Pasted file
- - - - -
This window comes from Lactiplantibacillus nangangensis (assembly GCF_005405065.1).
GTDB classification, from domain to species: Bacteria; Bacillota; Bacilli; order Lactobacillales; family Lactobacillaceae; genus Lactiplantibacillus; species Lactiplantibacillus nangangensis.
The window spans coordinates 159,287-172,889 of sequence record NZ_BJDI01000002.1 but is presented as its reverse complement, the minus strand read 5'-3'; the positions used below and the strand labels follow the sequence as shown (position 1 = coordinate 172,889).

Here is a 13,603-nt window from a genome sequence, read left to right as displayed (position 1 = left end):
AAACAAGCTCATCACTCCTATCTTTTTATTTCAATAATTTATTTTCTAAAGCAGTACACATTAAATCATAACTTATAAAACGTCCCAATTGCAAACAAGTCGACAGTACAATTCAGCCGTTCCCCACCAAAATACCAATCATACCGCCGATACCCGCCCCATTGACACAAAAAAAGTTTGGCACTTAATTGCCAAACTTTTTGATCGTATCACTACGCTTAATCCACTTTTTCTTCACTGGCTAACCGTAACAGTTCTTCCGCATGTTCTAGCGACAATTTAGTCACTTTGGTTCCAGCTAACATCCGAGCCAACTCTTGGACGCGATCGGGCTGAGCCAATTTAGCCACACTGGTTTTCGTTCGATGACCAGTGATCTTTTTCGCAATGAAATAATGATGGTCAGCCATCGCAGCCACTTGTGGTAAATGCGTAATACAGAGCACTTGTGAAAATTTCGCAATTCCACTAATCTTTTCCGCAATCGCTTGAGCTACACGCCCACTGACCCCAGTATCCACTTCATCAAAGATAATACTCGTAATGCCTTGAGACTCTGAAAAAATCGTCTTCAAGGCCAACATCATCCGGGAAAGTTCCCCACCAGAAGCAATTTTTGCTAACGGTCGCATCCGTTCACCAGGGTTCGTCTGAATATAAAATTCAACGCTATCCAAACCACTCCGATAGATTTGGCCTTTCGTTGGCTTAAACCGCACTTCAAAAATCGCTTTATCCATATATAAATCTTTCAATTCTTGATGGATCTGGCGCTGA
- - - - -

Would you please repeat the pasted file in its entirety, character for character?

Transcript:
This window comes from Lactiplantibacillus nangangensis (assembly GCF_005405065.1).
GTDB classification, from domain to species: Bacteria; Bacillota; Bacilli; order Lactobacillales; family Lactobacillaceae; genus Lactiplantibacillus; species Lactiplantibacillus nangangensis.
The window spans coordinates 159,287-172,889 of sequence record NZ_BJDI01000002.1 but is presented as its reverse complement, the minus strand read 5'-3'; the positions used below and the strand labels follow the sequence as shown (position 1 = coordinate 172,889).

Here is a 13,603-nt window from a genome sequence, read left to right as displayed (position 1 = left end):
AAACAAGCTCATCACTCCTATCTTTTTATTTCAATAATTTATTTTCTAAAGCAGTACACATTAAATCATAACTTATAAAACGTCCCAATTGCAAACAAGTCGACAGTACAATTCAGCCGTTCCCCACCAAAATACCAATCATACCGCCGATACCCGCCCCATTGACACAAAAAAAGTTTGGCACTTAATTGCCAAACTTTTTGATCGTATCACTACGCTTAATCCACTTTTTCTTCACTGGCTAACCGTAACAGTTCTTCCGCATGTTCTAGCGACAATTTAGTCACTTTGGTTCCAGCTAACATCCGAGCCAACTCTTGGACGCGATCGGGCTGAGCCAATTTAGCCACACTGGTTTTCGTTCGATGACCAGTGATCTTTTTCGCAATGAAATAATGATGGTCAGCCATCGCAGCCACTTGTGGTAAATGCGTAATACAGAGCACTTGTGAAAATTTCGCAATTCCACTAATCTTTTCCGCAATCGCTTGAGCTACACGCCCACTGACCCCAGTATCCACTTCATCAAAGATAATACTCGTAATGCCTTGAGACTCTGAAAAAATCGTCTTCAAGGCCAACATCATCCGGGAAAGTTCCCCACCAGAAGCAATTTTTGCTAACGGTCGCATCCGTTCACCAGGGTTCGTCTGAATATAAAATTCAACGCTATCCAAACCACTCCGATAGATTTGGCCTTTCGTTGGCTTAAACCGCACTTCAAAAATCGCTTTATCCATATATAAATCTTTCAATTCTTGATGGATCTGGCGCTGA